With Mr Deasy’s disturbing joke resonating in our heads we move to Book 3, where we are almost entirely focalized through Steven’s inner-monologue. Here we find a barrage of Steven’s esoteric metaphors and philosophical discussions, making it hard for us to get our bearings. But his thoughts are not just disguising his human actions from us; they are an attempt to hide his human actions from himself. Here, the narrative technique is showing us the problem with Steven’s reality – it is too far removed from physical reality. His esoteric rants remove him and us-the-readers from what is actually going on. We only catch glimpses of it in passing, and when we do, we see them as markers for what is actually going on in Steven’s temporal, real world. And he is doing temporal, real, bodily things. He is pissing, he is picking his nose, he is ogling a woman, and he is hungry. But he suppresses all those things in his rants: to himself, to us, and to the people around him. While he is doing all these things, he is worried that he will be seen. He does not want to be seen, he wants to be the seer, because he thinks that artists are bodiless voyeurs, that writers are bodiless voyeurs: Ineluctable, to use his word. But no-one is ineluctable, as he keeps reminding us: peeing when he sees a dog pee, thoughtlessly thinking of women, “What else are they good for but sex,” picking his nose, and imagining the decay of the body thus, “Bag of corpsegas sopping in foul brine. A quiver of minnows, fat of a spongy titbit, flash through the slits of his buttoned trouserfly. God becomes man becomes fish becomes barnacle goose becomes featherbed mountain. Dead breaths I living breathe, tread dead dust, devour a ruinous offal from all dead.” Here, ‘pants’ are a symbol of man’s removal from a primitive state. But no matter how tightly a man’s trouserfly is buttoned when he dies, the minnows will flash through the slits and castrate him, dethroning the God on whose image he is based. Steven realizes this, and tries to imagine himself taking part in this primordial feast, devouring a ruinous offal of all dead, but he is still just imagining, he still cannot escape the odd mix of Aristotelian and Blakean past in which he believes.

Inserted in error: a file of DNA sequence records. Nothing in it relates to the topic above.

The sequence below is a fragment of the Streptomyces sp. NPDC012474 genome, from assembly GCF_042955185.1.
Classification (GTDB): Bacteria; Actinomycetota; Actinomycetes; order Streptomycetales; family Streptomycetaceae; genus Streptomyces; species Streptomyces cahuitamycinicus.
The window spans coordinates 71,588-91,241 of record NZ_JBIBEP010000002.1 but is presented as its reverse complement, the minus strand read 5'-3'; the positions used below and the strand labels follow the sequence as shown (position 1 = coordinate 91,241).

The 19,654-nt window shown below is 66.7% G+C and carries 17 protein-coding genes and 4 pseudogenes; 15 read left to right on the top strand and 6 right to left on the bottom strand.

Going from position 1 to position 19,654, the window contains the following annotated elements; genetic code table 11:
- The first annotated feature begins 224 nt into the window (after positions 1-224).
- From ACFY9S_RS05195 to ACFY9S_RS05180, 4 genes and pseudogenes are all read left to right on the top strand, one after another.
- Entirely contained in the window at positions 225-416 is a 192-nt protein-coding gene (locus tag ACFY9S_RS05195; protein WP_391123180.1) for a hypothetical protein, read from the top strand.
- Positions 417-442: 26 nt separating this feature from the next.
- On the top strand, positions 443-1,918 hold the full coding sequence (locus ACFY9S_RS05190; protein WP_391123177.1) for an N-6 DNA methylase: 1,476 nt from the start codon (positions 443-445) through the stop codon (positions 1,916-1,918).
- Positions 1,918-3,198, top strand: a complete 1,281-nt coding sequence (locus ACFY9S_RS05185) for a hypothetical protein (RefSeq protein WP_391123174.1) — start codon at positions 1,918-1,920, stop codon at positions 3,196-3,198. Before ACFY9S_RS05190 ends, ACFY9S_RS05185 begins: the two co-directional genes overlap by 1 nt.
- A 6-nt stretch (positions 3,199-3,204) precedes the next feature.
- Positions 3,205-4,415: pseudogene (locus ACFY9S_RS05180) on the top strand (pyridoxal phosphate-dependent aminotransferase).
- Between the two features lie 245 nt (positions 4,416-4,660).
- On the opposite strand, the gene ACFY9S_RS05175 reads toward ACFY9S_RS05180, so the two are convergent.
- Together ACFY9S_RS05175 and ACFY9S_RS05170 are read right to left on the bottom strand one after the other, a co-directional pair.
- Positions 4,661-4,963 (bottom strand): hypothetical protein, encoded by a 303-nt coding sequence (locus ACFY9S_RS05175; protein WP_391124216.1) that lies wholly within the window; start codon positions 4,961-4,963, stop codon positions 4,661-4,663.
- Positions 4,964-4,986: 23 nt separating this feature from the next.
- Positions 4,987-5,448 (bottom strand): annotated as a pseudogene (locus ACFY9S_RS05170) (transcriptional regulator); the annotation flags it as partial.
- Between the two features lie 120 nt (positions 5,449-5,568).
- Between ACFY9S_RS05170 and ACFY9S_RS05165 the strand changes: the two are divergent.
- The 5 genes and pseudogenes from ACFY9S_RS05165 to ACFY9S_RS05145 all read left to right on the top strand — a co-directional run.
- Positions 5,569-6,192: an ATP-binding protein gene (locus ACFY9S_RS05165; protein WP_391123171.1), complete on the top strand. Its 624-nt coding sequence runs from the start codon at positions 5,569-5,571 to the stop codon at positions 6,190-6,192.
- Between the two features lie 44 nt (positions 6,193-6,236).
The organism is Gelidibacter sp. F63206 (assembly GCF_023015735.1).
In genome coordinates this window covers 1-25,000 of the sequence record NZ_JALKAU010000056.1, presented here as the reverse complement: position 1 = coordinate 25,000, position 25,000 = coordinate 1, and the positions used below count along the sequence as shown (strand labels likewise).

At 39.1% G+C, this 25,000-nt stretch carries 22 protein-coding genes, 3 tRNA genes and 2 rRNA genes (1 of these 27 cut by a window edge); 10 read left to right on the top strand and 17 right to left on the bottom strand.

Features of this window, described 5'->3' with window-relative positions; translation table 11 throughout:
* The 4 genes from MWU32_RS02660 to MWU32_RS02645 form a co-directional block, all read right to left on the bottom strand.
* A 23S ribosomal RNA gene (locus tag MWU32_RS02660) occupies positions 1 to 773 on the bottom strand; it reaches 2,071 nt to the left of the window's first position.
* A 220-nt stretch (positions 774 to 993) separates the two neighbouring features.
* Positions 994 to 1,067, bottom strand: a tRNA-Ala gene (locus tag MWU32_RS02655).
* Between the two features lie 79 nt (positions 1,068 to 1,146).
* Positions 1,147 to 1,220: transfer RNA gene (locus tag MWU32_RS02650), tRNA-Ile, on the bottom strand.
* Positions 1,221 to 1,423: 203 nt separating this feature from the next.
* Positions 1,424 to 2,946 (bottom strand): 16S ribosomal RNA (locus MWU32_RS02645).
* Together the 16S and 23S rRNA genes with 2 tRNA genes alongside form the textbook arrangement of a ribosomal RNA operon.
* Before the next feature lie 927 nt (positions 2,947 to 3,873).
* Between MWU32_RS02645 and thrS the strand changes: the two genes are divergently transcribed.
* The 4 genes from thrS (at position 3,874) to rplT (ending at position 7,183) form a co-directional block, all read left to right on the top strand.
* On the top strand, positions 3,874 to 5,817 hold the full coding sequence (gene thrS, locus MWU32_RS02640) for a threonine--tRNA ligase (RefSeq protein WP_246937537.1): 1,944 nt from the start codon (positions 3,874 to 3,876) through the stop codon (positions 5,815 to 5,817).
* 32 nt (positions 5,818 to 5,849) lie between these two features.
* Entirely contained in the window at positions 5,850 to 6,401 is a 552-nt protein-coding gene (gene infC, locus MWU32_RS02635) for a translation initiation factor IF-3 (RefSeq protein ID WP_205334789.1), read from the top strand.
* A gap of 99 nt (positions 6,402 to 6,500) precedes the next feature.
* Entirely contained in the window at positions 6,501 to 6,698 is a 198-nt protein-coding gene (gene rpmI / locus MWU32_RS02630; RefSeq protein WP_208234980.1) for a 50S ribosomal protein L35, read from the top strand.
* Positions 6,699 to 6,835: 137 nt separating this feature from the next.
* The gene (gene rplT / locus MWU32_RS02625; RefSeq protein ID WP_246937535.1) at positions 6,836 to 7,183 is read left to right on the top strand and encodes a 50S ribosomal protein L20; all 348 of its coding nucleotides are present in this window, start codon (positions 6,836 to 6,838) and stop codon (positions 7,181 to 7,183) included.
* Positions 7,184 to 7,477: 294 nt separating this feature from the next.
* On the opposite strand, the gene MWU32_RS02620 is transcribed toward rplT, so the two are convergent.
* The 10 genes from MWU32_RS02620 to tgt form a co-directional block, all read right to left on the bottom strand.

Mr Leopold Bloom, on the other hand, eats with relish the inner organs of beasts and fowls. And thus we get the second character of the novel to be judged by its framework, of the truth lying in the present. We quickly learn that Bloom’s obsession is righting as well, but righting r-i-g-h-t-i-n-g, as opposed to Steven’s writing w-r-i-t-i-n-g, as Leopold is in the act of picking up Molly Bloom’s under things when we meet him. Like Steven’s world, Bloom’s is also a world of metaphors, but a world of much simpler, more immediate metaphors, such as, “Stamps: sticky pictures.” These are the most esoteric Bloom’s thoughts get because he is fully engaged in the practical things he must attend to, most importantly his bodily desires: the present moment. Bloom first rights Molly’s things, then his things – the slip of paper beneath his hat – then his first bodily need of hunger as he – the jew – goes to pick up a pork liver.

At the pork market, his thoughts of food become immediately intertwined with sex, as he becomes obsessed with moving through the check-out line quickly to follow the “moving hams” of the woman in front of him. This obsession runs through Bloom’s mind unabashedly. He connects women with animals throughout the chapter, noting that Molly’s breasts look like large soft bubs, reminiscent of a she-goat’s udders. This is a much more thorough image of the similar one conjured by Steven in section one when he realized that the milk the milk woman had brought was, “Not hers, saggy paps.”

Thus we see that Bloom has a much greater capacity to pick up on the immediacy of the world in front of him. In every sense of the word, he is better at righting it than Steven: it is perfectly reconciled to him, and thus he can forge more pure sentences and thoughts from it. Despite the frequent vulgarity of his humanity, he can often draw beautiful thoughts from his impulses, such as: “Be near her ample bedwarmed flesh.” And when Bloom finishes the chapter he began eating by defecating, we not only see that he is the character, out of all we have met, who is most true and unabashed about the body, We get the complex thoughts that arise from that ability. When pondering on the nature of decomposition, just as Steven had done in the last chapter, Bloom, thinking of manure, moves beyond eating death, to passing it on, to growing more life, even if he has reached this thought through much simpler terms.

Again with Joyce, as in Portrait, a simple idea, executed perfectly, becomes great art. In Ulysses the idea is to examine his characters relationship to the immediate moment by wholly focalizing on them. We see how perfectly this is executed when we don’t hear Molly say metempsychosis because Bloom does not listen to her say it, but we do hear what is important to Bloom, and we see that it is something much different than that what is important to Steven. And that is the framework of the novel after we have met its first two characters within the larger framework of one day in Dublin, where Joyce will probe, like every writer before him, for the illuminating moments of human experience.